Claypot chicken steamboat for the starving soul
We all know dreary days equate to copious consumption of steamboat and it’s almost become instinctive by now. Bad day? Steamboat. Rainy day? Steamboat. Any day? Still steamboat. Like a warm blanket on a cold night, this dish comforts like your mom’s cooking, satisfies like a buffet and is guaranteed to put you in a happy place. But here’s how to make that even better. Add a claypot, a little kick of spice and bam, Qi Xiang Chicken Pot – the epitome of comfort food.
Chicken pot at Qi Xiang
On a steamboat spectrum, Qi Xiang Chicken Pot ($26.90 for half chicken, $37.90 for whole chicken, $25.90 for two drumsticks) ranks high on uniqueness and taste. Regular clear steamboat soup could very well be Singaporeans’ favourite, but they’ve created a spicy, dark soy sauce chicken broth that’s thick enough to be called gravy, yet thin enough to lap up from your spoon.
Seasoned with chillies, onions, green peppers and more, you’re allowed to pick your preferred spice level. We settled for ‘normal’ and I’d recommend going with that so you get a nice splash of heat that complements the flavourful soup instead of a ma la pot that kills your taste buds.
It’s easy to get carried away by the broth, but the chicken that gave way to a slight nudge of my chopsticks earned an adoring stare from me. It was lean, with tender meat that hinted towards a herbal flavour instead of simply inheriting the taste of the broth.
Of course, a steamboat isn’t a steamboat until you have a myriad of other liao (ingredients) to add into the bubbling pot. At $2.90 a plate, it was only natural that we pile it on for a jeans-bursting meal.
If the carnivore in you screams for more meat, you can add on pork or beef for $5 a plate. We got pork shabu shabu which had the perfect ratio of fats and chew, and the creaminess from the cooked fat helped to soften the spice.
In the fridge, this plate of thick tang hoon wasn’t visually stunning, but I went with it because of how chewy they appeared.
And boy, was I thankful I didn’t judge a book by its cover. Dunking the noodles into the the rich broth, we unveiled QQ noodles that were super shiok. With a texture that hugged the broth close, this unassuming carb easily won the regular maggie mee.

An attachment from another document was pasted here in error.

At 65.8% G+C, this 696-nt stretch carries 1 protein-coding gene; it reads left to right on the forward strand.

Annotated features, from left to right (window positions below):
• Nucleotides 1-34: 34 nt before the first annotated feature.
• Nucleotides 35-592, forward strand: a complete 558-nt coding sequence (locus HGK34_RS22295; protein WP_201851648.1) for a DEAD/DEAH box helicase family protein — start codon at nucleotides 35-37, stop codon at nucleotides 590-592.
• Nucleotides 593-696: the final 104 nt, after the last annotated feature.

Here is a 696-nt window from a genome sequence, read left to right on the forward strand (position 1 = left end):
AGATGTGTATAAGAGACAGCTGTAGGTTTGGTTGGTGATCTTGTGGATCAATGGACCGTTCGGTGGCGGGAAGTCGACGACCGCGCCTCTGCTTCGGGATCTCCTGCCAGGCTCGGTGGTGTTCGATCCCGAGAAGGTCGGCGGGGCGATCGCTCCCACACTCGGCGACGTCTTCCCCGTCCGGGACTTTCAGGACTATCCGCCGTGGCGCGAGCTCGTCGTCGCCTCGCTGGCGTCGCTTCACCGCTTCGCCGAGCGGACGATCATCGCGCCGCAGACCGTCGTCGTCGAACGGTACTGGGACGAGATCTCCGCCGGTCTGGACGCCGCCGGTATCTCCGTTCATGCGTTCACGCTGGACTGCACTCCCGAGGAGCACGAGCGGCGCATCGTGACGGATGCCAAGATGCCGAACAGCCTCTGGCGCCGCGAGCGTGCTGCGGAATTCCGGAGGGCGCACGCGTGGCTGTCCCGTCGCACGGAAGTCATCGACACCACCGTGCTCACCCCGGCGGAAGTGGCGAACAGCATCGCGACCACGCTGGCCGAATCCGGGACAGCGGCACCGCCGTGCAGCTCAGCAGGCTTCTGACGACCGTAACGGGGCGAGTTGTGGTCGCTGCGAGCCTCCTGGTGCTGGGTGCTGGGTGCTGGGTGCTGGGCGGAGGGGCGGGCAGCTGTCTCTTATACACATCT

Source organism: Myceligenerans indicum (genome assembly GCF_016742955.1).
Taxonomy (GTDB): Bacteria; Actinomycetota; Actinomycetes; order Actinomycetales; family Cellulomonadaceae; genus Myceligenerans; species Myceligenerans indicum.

To bring it all together, we added mushrooms, quail eggs, enoki and xiao bai cai. The mushrooms were fleshy, bordering on chewy, and had a mild earthy sweet taste. The quail eggs had a flavour that reminded me of the eggs in braised pork, and the enoki was a perfect vessel to the spicy-savoury broth. Adding a crunch to the meal was xiao bai cai, and we wouldn’t recommend leaving it as long as we did because ours almost disintegrated.
Ambience at Qi Xiang
Qi Xiang isn’t a place you’d stop by if you were merely passing, it’s somewhere you go to because you were looking for it. It may look a little dodgy on the outside, we were unsure if it was open when we went because of how dimly lit it was, but don’t let its exterior fool you. It’s backed by a friendly crew and despite it being a kopitiam, there are fans to keep you cool and no dirty seats to put you off.
As a popular dish among Singaporeans, steamboat has evolved and we’re seeing more and more quirky options like durian and prawn mee steamboat. With an addictive concoction, Qi Xiang Chicken Pot’s claypot version is bound to please many taste buds. Plus, it’s relatively quiet, so you can have your fix in peace! My advice is to bring a couple of friends with you. We went in a group of three and shared half a chicken but still struggled to empty the pot.
Other than their signature chicken pot, they also offer a Herbal Chicken Pot ($26.90 for half chicken, $37.90 for whole chicken, $25.90 for two drumsticks) and Frog Leg Pot ($28.90 for small, $39.90 for big) for the adventurous. Just a five-minute walk from Kovan MRT Station, this gem is located right beside the famed Ponggol Nasi Lemak.